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Edited Transcript of URBN earnings conference call or presentation 16-May-17 9:00pm GMT

Thomson Reuters StreetEvents

Q1 2018 Urban Outfitters Inc Earnings Call

PHILADELPHIA May 23, 2017 (Thomson StreetEvents) -- Edited Transcript of Urban Outfitters Inc earnings conference call or presentation Tuesday, May 16, 2017 at 9:00:00pm GMT

TEXT version of Transcript

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Corporate Participants

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* David W. McCreight

Urban Outfitters, Inc. - President and CEO of Anthropologie Group

* Francis J. Conforti

Urban Outfitters, Inc. - CFO

* Oona McCullough

Urban Outfitters, Inc. - Director of IR

* Richard A. Hayne

Urban Outfitters, Inc. - Co-Founder, Chairman of the Board of Directors and CEO

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Conference Call Participants

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* Adrienne Eugenia Yih-Tennant

Wolfe Research, LLC - MD and Senior Analyst Retailing, Department Stores and Specialty Softlines

* Courtney Ann Willson

Cowen and Company, LLC, Research Division - Associate

* Janet Kloppenburg

* Kate Bridget Fitzsimons

RBC Capital Markets, LLC, Research Division - Associate VP

* Kimberly Conroy Greenberger

Morgan Stanley, Research Division - MD

* Lindsay Drucker Mann

Goldman Sachs Group Inc., Research Division - MD

* Lorraine Corrine Maikis Hutchinson

BofA Merrill Lynch, Research Division - MD in Equity Research and Consumer Sector Head in Equity Research

* Mark R. Altschwager

Robert W. Baird & Co. Incorporated, Research Division - Senior Research Analyst

* Marni Shapiro

The Retail Tracker - Co-Founder

* Paul Lawrence Lejuez

Citigroup Inc, Research Division - MD and Senior Analyst

* Simeon Avram Siegel

Nomura Securities Co. Ltd., Research Division - Senior Analyst of U.S. Specialty Retail Equity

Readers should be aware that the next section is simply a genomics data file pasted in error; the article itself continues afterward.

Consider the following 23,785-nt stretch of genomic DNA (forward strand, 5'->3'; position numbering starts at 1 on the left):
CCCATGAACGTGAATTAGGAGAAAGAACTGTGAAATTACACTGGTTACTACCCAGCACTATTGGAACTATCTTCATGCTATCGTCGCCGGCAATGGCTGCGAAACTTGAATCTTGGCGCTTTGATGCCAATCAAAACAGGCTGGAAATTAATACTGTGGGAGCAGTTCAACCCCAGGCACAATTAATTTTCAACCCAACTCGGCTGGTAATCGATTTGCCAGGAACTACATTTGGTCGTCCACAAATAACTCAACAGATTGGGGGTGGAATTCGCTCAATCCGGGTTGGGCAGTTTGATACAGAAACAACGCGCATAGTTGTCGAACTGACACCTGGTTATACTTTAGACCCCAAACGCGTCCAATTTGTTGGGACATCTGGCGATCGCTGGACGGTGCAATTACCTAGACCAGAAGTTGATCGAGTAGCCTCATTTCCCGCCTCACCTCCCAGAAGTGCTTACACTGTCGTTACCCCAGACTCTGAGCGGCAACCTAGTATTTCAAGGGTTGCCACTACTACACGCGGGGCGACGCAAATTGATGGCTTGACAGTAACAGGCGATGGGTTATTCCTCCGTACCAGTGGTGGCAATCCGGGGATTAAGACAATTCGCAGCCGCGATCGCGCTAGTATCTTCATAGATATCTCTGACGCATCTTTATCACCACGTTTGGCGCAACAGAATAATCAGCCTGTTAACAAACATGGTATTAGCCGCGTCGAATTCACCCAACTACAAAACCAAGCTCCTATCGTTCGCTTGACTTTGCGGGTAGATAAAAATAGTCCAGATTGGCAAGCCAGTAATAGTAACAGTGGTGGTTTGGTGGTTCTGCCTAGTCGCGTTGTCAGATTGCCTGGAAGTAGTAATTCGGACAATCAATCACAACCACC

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Presentation

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Operator [1]

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Good day, ladies and gentlemen, and welcome to the Urban Outfitters, Inc. First Quarter Fiscal 2018 Earnings Call. (Operator Instructions) As a reminder, this conference call is being recorded.

You may now -- I would now like to introduce Oona McCullough, Director of Investor Relations. Ms. McCullough, you may begin.

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Oona McCullough, Urban Outfitters, Inc. - Director of IR [2]

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Good afternoon, and welcome to the URBN First Quarter Fiscal 2018 Conference Call. Earlier this afternoon, the company issued a press release outlining the financial and operating results for the 3-month period ending April 30, 2017.

The following discussions may include forward-looking statements. Please note that actual results may differ materially from those statements. Additional information concerning factors that could cause actual results to differ materially from projected results is contained in the company's filings with the Securities and Exchange Commission.

We will begin today's call with Frank Conforti, our Chief Financial Officer, who will provide financial highlights for the quarter. David McCreight, President of URBN and CEO of the Anthropologie Group, will provide an update on the Anthropologie Group; and Richard Hayne, our Chief Executive Officer, will then comment on our broader strategic initiatives. Following that, we will be pleased to address your questions. As usual, the text of today's conference call, will be posted to our corporate website at www.urbn.com.

I'll now turn the call over to Frank.

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Francis J. Conforti, Urban Outfitters, Inc. - CFO [3]

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Thank you, Oona, and good afternoon, everyone. I will start my prepared commentary discussing our recently completed fiscal year 2018 first quarter results versus the prior comparable quarter, then I will share some of our thoughts concerning the remainder of fiscal year 2018.

Total company or URBN sales for the first quarter of fiscal 2018 were flat versus the prior year. This sales performance resulted from a strong 14% increase in Free People Wholesale sales and an $11 million increase in non-comp sales, including the opening of 3 net new stores in the quarter. These sale gains were offset by a 3% decrease in URBN Retail segment comp. Additionally, please note that our sales growth during the quarter was negatively impacted by approximately 100 basis points of foreign currency translation.